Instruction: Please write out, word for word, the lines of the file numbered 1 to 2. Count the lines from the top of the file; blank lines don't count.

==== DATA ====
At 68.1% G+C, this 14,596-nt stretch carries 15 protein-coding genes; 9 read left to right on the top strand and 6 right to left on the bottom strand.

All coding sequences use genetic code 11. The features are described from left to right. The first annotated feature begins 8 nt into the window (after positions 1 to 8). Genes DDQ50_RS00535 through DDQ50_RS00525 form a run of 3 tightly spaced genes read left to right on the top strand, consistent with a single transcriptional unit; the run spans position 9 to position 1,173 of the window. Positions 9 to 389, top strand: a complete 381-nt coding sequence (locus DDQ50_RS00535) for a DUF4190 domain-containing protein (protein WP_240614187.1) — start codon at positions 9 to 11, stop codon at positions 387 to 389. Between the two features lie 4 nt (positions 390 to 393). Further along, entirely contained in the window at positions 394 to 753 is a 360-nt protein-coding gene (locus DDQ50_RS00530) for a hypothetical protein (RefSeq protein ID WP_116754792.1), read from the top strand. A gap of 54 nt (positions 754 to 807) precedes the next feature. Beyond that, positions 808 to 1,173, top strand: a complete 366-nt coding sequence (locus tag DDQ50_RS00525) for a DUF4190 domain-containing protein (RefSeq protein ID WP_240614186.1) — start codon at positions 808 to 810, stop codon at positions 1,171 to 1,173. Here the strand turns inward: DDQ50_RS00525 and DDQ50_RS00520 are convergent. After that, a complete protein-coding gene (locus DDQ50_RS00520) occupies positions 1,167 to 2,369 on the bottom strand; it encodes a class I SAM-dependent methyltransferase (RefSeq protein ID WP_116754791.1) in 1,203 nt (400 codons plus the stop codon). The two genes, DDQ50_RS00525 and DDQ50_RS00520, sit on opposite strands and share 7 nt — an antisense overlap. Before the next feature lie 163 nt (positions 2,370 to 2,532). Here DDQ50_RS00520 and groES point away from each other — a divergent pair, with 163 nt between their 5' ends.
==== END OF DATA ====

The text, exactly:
At 68.1% G+C, this 14,596-nt stretch carries 15 protein-coding genes; 9 read left to right on the top strand and 6 right to left on the bottom strand.

All coding sequences use genetic code 11. The features are described from left to right. The first annotated feature begins 8 nt into the window (after positions 1 to 8). Genes DDQ50_RS00535 through DDQ50_RS00525 form a run of 3 tightly spaced genes read left to right on the top strand, consistent with a single transcriptional unit; the run spans position 9 to position 1,173 of the window. Positions 9 to 389, top strand: a complete 381-nt coding sequence (locus DDQ50_RS00535) for a DUF4190 domain-containing protein (protein WP_240614187.1) — start codon at positions 9 to 11, stop codon at positions 387 to 389. Between the two features lie 4 nt (positions 390 to 393). Further along, entirely contained in the window at positions 394 to 753 is a 360-nt protein-coding gene (locus DDQ50_RS00530) for a hypothetical protein (RefSeq protein ID WP_116754792.1), read from the top strand. A gap of 54 nt (positions 754 to 807) precedes the next feature. Beyond that, positions 808 to 1,173, top strand: a complete 366-nt coding sequence (locus tag DDQ50_RS00525) for a DUF4190 domain-containing protein (RefSeq protein ID WP_240614186.1) — start codon at positions 808 to 810, stop codon at positions 1,171 to 1,173. Here the strand turns inward: DDQ50_RS00525 and DDQ50_RS00520 are convergent. After that, a complete protein-coding gene (locus DDQ50_RS00520) occupies positions 1,167 to 2,369 on the bottom strand; it encodes a class I SAM-dependent methyltransferase (RefSeq protein ID WP_116754791.1) in 1,203 nt (400 codons plus the stop codon). The two genes, DDQ50_RS00525 and DDQ50_RS00520, sit on opposite strands and share 7 nt — an antisense overlap. Before the next feature lie 163 nt (positions 2,370 to 2,532). Here DDQ50_RS00520 and groES point away from each other — a divergent pair, with 163 nt between their 5' ends.